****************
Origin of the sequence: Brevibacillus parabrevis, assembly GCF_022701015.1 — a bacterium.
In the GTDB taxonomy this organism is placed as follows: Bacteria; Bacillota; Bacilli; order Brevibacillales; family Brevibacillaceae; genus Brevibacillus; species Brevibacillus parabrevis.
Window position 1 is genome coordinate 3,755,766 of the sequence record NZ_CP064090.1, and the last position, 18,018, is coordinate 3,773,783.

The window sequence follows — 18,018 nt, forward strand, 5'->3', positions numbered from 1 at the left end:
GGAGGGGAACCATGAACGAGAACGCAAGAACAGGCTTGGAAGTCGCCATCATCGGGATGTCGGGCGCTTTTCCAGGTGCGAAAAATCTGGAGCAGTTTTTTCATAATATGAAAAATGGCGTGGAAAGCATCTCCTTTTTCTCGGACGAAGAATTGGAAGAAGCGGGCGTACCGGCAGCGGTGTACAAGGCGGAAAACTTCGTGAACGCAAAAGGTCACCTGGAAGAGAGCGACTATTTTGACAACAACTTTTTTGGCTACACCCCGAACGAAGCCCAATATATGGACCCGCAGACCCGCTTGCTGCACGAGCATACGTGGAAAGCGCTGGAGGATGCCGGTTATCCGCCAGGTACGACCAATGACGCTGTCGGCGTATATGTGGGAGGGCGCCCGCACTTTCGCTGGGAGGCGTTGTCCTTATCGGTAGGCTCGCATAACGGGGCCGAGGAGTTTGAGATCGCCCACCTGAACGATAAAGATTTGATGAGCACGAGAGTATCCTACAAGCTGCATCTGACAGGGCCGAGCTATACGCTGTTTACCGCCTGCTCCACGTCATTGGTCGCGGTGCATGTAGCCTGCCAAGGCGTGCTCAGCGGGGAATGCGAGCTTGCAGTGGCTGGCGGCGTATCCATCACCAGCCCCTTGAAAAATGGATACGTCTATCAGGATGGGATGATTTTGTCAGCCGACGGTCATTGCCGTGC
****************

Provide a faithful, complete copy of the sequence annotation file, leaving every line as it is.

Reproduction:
Origin of the sequence: Brevibacillus parabrevis, assembly GCF_022701015.1 — a bacterium.
In the GTDB taxonomy this organism is placed as follows: Bacteria; Bacillota; Bacilli; order Brevibacillales; family Brevibacillaceae; genus Brevibacillus; species Brevibacillus parabrevis.
Window position 1 is genome coordinate 3,755,766 of the sequence record NZ_CP064090.1, and the last position, 18,018, is coordinate 3,773,783.

The window sequence follows — 18,018 nt, forward strand, 5'->3', positions numbered from 1 at the left end:
GGAGGGGAACCATGAACGAGAACGCAAGAACAGGCTTGGAAGTCGCCATCATCGGGATGTCGGGCGCTTTTCCAGGTGCGAAAAATCTGGAGCAGTTTTTTCATAATATGAAAAATGGCGTGGAAAGCATCTCCTTTTTCTCGGACGAAGAATTGGAAGAAGCGGGCGTACCGGCAGCGGTGTACAAGGCGGAAAACTTCGTGAACGCAAAAGGTCACCTGGAAGAGAGCGACTATTTTGACAACAACTTTTTTGGCTACACCCCGAACGAAGCCCAATATATGGACCCGCAGACCCGCTTGCTGCACGAGCATACGTGGAAAGCGCTGGAGGATGCCGGTTATCCGCCAGGTACGACCAATGACGCTGTCGGCGTATATGTGGGAGGGCGCCCGCACTTTCGCTGGGAGGCGTTGTCCTTATCGGTAGGCTCGCATAACGGGGCCGAGGAGTTTGAGATCGCCCACCTGAACGATAAAGATTTGATGAGCACGAGAGTATCCTACAAGCTGCATCTGACAGGGCCGAGCTATACGCTGTTTACCGCCTGCTCCACGTCATTGGTCGCGGTGCATGTAGCCTGCCAAGGCGTGCTCAGCGGGGAATGCGAGCTTGCAGTGGCTGGCGGCGTATCCATCACCAGCCCCTTGAAAAATGGATACGTCTATCAGGATGGGATGATTTTGTCAGCCGACGGTCATTGCCGTGC